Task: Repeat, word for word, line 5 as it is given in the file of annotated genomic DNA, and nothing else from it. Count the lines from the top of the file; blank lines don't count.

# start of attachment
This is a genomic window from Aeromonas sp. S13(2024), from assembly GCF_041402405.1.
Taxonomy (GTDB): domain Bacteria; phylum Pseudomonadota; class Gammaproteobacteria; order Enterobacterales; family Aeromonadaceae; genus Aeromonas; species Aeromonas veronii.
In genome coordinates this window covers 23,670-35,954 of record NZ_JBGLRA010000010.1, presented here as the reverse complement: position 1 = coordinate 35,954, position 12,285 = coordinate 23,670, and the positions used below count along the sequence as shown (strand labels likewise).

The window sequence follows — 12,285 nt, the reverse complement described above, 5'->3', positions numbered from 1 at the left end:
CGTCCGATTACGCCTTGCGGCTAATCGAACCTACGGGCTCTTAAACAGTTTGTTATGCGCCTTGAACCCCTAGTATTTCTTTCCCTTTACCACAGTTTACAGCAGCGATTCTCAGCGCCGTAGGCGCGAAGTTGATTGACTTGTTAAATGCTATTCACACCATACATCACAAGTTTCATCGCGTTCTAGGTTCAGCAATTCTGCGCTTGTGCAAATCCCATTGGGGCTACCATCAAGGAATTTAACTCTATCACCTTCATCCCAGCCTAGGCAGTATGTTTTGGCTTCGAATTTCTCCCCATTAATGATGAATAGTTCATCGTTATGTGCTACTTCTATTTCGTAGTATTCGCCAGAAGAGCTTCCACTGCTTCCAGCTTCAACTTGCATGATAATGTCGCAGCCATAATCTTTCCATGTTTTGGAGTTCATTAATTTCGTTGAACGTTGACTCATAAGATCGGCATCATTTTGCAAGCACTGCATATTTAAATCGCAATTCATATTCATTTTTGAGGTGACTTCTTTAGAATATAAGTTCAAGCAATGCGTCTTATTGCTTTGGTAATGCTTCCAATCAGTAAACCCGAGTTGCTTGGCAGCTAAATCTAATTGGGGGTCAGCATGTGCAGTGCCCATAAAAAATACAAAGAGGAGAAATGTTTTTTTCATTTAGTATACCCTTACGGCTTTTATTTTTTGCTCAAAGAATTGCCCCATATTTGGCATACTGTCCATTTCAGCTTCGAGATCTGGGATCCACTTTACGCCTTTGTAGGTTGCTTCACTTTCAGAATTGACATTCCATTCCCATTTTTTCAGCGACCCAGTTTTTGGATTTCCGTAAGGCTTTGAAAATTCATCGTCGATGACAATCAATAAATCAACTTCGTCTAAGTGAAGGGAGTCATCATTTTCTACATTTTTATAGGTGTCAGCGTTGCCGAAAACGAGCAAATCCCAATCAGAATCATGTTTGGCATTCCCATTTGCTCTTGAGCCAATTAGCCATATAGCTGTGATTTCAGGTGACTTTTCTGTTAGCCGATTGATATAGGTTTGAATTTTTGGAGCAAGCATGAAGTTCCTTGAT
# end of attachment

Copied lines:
CGTCCGATTACGCCTTGCGGCTAATCGAACCTACGGGCTCTTAAACAGTTTGTTATGCGCCTTGAACCCCTAGTATTTCTTTCCCTTTACCACAGTTTACAGCAGCGATTCTCAGCGCCGTAGGCGCGAAGTTGATTGACTTGTTAAATGCTATTCACACCATACATCACAAGTTTCATCGCGTTCTAGGTTCAGCAATTCTGCGCTTGTGCAAATCCCATTGGGGCTACCATCAAGGAATTTAACTCTATCACCTTCATCCCAGCCTAGGCAGTATGTTTTGGCTTCGAATTTCTCCCCATTAATGATGAATAGTTCATCGTTATGTGCTACTTCTATTTCGTAGTATTCGCCAGAAGAGCTTCCACTGCTTCCAGCTTCAACTTGCATGATAATGTCGCAGCCATAATCTTTCCATGTTTTGGAGTTCATTAATTTCGTTGAACGTTGACTCATAAGATCGGCATCATTTTGCAAGCACTGCATATTTAAATCGCAATTCATATTCATTTTTGAGGTGACTTCTTTAGAATATAAGTTCAAGCAATGCGTCTTATTGCTTTGGTAATGCTTCCAATCAGTAAACCCGAGTTGCTTGGCAGCTAAATCTAATTGGGGGTCAGCATGTGCAGTGCCCATAAAAAATACAAAGAGGAGAAATGTTTTTTTCATTTAGTATACCCTTACGGCTTTTATTTTTTGCTCAAAGAATTGCCCCATATTTGGCATACTGTCCATTTCAGCTTCGAGATCTGGGATCCACTTTACGCCTTTGTAGGTTGCTTCACTTTCAGAATTGACATTCCATTCCCATTTTTTCAGCGACCCAGTTTTTGGATTTCCGTAAGGCTTTGAAAATTCATCGTCGATGACAATCAATAAATCAACTTCGTCTAAGTGAAGGGAGTCATCATTTTCTACATTTTTATAGGTGTCAGCGTTGCCGAAAACGAGCAAATCCCAATCAGAATCATGTTTGGCATTCCCATTTGCTCTTGAGCCAATTAGCCATATAGCTGTGATTTCAGGTGACTTTTCTGTTAGCCGATTGATATAGGTTTGAATTTTTGGAGCAAGCATGAAGTTCCTTGAT